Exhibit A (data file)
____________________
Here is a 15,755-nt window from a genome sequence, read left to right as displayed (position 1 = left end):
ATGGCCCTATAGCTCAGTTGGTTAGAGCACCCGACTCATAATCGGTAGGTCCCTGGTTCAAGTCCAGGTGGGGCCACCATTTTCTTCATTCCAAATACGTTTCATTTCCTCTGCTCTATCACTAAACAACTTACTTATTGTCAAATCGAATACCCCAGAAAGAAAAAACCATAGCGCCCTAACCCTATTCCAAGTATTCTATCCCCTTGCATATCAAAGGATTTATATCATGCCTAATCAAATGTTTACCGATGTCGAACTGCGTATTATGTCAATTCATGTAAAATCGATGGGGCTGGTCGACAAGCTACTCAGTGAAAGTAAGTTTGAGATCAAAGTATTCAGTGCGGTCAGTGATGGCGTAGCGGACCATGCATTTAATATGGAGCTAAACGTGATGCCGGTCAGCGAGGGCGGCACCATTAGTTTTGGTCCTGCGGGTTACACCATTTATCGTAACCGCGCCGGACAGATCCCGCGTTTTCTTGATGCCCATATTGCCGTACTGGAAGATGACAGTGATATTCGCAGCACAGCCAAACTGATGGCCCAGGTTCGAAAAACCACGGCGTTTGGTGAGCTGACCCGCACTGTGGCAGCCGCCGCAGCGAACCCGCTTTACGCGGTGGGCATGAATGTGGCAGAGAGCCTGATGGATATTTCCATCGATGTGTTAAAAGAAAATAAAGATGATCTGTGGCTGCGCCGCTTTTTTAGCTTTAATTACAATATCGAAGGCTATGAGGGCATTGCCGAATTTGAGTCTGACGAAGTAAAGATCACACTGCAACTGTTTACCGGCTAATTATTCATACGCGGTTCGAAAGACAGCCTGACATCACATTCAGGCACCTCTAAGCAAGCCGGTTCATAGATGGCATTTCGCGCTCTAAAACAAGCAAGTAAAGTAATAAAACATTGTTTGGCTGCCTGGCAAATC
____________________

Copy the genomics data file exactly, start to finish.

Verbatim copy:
Here is a 15,755-nt window from a genome sequence, read left to right as displayed (position 1 = left end):
ATGGCCCTATAGCTCAGTTGGTTAGAGCACCCGACTCATAATCGGTAGGTCCCTGGTTCAAGTCCAGGTGGGGCCACCATTTTCTTCATTCCAAATACGTTTCATTTCCTCTGCTCTATCACTAAACAACTTACTTATTGTCAAATCGAATACCCCAGAAAGAAAAAACCATAGCGCCCTAACCCTATTCCAAGTATTCTATCCCCTTGCATATCAAAGGATTTATATCATGCCTAATCAAATGTTTACCGATGTCGAACTGCGTATTATGTCAATTCATGTAAAATCGATGGGGCTGGTCGACAAGCTACTCAGTGAAAGTAAGTTTGAGATCAAAGTATTCAGTGCGGTCAGTGATGGCGTAGCGGACCATGCATTTAATATGGAGCTAAACGTGATGCCGGTCAGCGAGGGCGGCACCATTAGTTTTGGTCCTGCGGGTTACACCATTTATCGTAACCGCGCCGGACAGATCCCGCGTTTTCTTGATGCCCATATTGCCGTACTGGAAGATGACAGTGATATTCGCAGCACAGCCAAACTGATGGCCCAGGTTCGAAAAACCACGGCGTTTGGTGAGCTGACCCGCACTGTGGCAGCCGCCGCAGCGAACCCGCTTTACGCGGTGGGCATGAATGTGGCAGAGAGCCTGATGGATATTTCCATCGATGTGTTAAAAGAAAATAAAGATGATCTGTGGCTGCGCCGCTTTTTTAGCTTTAATTACAATATCGAAGGCTATGAGGGCATTGCCGAATTTGAGTCTGACGAAGTAAAGATCACACTGCAACTGTTTACCGGCTAATTATTCATACGCGGTTCGAAAGACAGCCTGACATCACATTCAGGCACCTCTAAGCAAGCCGGTTCATAGATGGCATTTCGCGCTCTAAAACAAGCAAGTAAAGTAATAAAACATTGTTTGGCTGCCTGGCAAATC